• Effectively present analyses through the use of written reports and data visualization to disseminate insights to members of the Baseball Operations leadership.
  • Maintain working expertise of leading-edge analytics, including publicly available research and novel statistical approaches, in order to recommend new or emerging techniques, technologies, models, and algorithms.
  • Other projects and related duties as directed by the Director, Baseball Analytics, and other members of Baseball Operations leadership.

Qualifications:

  • Bachelor’s degree in an analytical field such as statistics, predictive analytics, data science, engineering, applied math, physics, quantitative social sciences, computer science, or operations research.
  • Demonstrated experience with baseball data analysis.
  • Advanced understanding of statistical methods or machine learning techniques.
  • Proficiency with modern database technologies including SQL.
  • Demonstrated experience with programming languages (e.g., R or Python).
  • Demonstrated ability to communicate technical ideas to non-technical audiences using data visualization.
  • Proficiency in Microsoft Office (Excel, PowerPoint, Word).
  • Demonstrated work ethic, passion for baseball, and strong baseball knowledge, including familiarity with current baseball research and analysis.
  • Attention to detail while also having the ability to work quickly and balance multiple priorities.
  • Experience working for a major league club preferred.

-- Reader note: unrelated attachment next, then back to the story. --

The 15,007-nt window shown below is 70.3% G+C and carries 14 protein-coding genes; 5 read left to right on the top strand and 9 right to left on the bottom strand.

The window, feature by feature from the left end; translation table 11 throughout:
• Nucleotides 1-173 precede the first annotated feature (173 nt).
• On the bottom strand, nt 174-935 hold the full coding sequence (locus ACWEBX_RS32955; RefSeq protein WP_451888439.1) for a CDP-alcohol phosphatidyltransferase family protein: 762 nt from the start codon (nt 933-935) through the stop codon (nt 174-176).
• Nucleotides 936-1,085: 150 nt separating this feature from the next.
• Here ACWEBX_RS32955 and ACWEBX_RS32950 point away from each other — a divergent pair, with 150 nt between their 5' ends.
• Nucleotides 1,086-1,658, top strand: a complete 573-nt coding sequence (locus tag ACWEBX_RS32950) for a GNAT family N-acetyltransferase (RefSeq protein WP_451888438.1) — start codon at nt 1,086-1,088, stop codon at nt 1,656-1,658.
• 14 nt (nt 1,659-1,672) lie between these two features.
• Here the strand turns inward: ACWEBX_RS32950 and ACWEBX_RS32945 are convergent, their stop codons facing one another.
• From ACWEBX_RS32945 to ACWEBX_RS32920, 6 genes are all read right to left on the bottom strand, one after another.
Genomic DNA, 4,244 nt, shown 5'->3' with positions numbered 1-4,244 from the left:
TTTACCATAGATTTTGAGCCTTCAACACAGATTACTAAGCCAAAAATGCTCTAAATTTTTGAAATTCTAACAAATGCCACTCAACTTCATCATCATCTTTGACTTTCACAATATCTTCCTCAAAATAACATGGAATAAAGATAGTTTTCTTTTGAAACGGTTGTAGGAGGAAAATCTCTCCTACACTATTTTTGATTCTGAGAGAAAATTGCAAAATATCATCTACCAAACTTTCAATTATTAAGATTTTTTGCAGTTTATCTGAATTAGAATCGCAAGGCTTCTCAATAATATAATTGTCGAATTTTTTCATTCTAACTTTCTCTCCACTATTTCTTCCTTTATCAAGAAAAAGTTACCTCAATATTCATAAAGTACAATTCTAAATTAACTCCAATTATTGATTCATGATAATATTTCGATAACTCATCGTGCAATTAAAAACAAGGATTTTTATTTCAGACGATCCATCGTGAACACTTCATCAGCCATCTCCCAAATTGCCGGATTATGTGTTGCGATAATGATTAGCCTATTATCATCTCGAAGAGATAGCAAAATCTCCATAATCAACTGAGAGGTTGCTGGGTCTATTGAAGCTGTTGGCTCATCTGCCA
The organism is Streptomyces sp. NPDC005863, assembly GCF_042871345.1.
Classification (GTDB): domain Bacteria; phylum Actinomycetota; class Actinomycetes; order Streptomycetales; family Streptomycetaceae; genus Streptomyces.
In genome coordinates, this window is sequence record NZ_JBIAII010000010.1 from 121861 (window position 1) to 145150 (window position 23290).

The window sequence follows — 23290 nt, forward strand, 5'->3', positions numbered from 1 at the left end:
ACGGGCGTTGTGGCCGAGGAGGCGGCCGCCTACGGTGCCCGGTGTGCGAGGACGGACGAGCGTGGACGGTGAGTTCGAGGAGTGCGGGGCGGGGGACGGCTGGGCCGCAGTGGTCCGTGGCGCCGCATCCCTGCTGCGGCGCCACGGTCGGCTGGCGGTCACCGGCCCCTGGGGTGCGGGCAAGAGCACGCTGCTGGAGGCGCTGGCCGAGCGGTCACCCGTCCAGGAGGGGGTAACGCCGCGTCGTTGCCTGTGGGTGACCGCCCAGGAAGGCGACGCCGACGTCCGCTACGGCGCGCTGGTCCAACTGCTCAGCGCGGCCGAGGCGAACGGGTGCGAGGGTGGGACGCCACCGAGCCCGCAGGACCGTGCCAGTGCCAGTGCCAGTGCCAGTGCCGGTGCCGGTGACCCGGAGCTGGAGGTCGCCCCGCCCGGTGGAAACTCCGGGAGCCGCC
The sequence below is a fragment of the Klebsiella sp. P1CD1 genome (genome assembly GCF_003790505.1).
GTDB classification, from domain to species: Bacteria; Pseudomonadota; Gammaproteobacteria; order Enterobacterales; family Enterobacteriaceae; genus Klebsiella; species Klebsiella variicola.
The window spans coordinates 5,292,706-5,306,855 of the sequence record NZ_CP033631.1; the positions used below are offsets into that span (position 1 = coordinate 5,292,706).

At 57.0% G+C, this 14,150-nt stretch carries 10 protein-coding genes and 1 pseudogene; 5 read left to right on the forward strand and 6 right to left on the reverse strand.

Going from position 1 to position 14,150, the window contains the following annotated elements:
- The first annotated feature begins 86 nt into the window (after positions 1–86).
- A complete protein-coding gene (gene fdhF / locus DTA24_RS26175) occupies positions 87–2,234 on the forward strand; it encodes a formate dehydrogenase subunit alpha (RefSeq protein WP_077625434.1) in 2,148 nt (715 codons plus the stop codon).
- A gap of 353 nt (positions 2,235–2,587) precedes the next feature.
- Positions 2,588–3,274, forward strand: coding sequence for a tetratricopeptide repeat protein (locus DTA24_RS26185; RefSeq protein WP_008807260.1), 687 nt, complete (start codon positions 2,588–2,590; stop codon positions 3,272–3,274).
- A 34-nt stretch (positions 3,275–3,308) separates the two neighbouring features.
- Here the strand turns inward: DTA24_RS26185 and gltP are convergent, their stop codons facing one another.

• Ability to work evening, weekend, and holiday hours is a must.
  • Other programming and database skills are a plus.

To Apply:
To apply, please send an email to analyticsresume@redsox.com with the subject “Office Analyst”. Please include the following items/answer:

  • Updated resume
  • Example of analysis you’ve done, preferably related to baseball.
  • What is a project that you believe would add substantial value to a baseball team? Please describe the project and provide an overview of how you would complete it.

How Do You Feel About This Ball Down the Middle?

I just polled you all about something last Thursday. I asked you how you feel about the diminishing role of the starting pitcher in the modern game. I don’t know what I expected, which meant I’d be surprised by *any* results, but here’s where things stand — 23% of you are neutral. Yet 57% of you have a negative opinion, while just 20% of you have a positive opinion. That’s almost a 3-to-1 ratio. We’ll see how things evolve over time, as we become increasingly accustomed to how pitching staffs are used, but there’s clearly a collective sense of loss. The audience likes to think of the starter as the protagonist. The protagonists shouldn’t be killed off in the fourth or fifth inning. Leaves too much of the story.

Now I’m going back to the well again. I have another question for you all. This isn’t about some sort of trend within the game. Rather, this is about one call. But really, it’s about how calls are made in general. It’s about how you prefer that judgment be rendered. We’re going back to Saturday’s Game 1 of the Red Sox/Astros ALCS. Let’s all watch Joe Kelly throw a curveball down the middle.